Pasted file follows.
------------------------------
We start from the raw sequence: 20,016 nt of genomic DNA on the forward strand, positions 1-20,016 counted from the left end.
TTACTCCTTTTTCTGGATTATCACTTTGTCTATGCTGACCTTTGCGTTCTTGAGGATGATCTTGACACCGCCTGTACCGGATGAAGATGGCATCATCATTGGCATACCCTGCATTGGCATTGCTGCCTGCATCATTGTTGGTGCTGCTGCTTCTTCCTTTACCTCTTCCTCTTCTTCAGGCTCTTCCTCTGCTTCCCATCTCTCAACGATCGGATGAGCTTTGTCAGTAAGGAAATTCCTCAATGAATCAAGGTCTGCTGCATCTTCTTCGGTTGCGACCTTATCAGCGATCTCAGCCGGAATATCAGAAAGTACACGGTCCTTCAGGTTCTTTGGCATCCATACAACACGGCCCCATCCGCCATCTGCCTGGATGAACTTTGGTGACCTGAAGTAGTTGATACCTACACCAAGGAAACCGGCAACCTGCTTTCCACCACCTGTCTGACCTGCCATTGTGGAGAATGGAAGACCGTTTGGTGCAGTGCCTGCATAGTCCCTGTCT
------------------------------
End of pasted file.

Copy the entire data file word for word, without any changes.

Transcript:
We start from the raw sequence: 20,016 nt of genomic DNA on the forward strand, positions 1-20,016 counted from the left end.
TTACTCCTTTTTCTGGATTATCACTTTGTCTATGCTGACCTTTGCGTTCTTGAGGATGATCTTGACACCGCCTGTACCGGATGAAGATGGCATCATCATTGGCATACCCTGCATTGGCATTGCTGCCTGCATCATTGTTGGTGCTGCTGCTTCTTCCTTTACCTCTTCCTCTTCTTCAGGCTCTTCCTCTGCTTCCCATCTCTCAACGATCGGATGAGCTTTGTCAGTAAGGAAATTCCTCAATGAATCAAGGTCTGCTGCATCTTCTTCGGTTGCGACCTTATCAGCGATCTCAGCCGGAATATCAGAAAGTACACGGTCCTTCAGGTTCTTTGGCATCCATACAACACGGCCCCATCCGCCATCTGCCTGGATGAACTTTGGTGACCTGAAGTAGTTGATACCTACACCAAGGAAACCGGCAACCTGCTTTCCACCACCTGTCTGACCTGCCATTGTGGAGAATGGAAGACCGTTTGGTGCAGTGCCTGCATAGTCCCTGTCT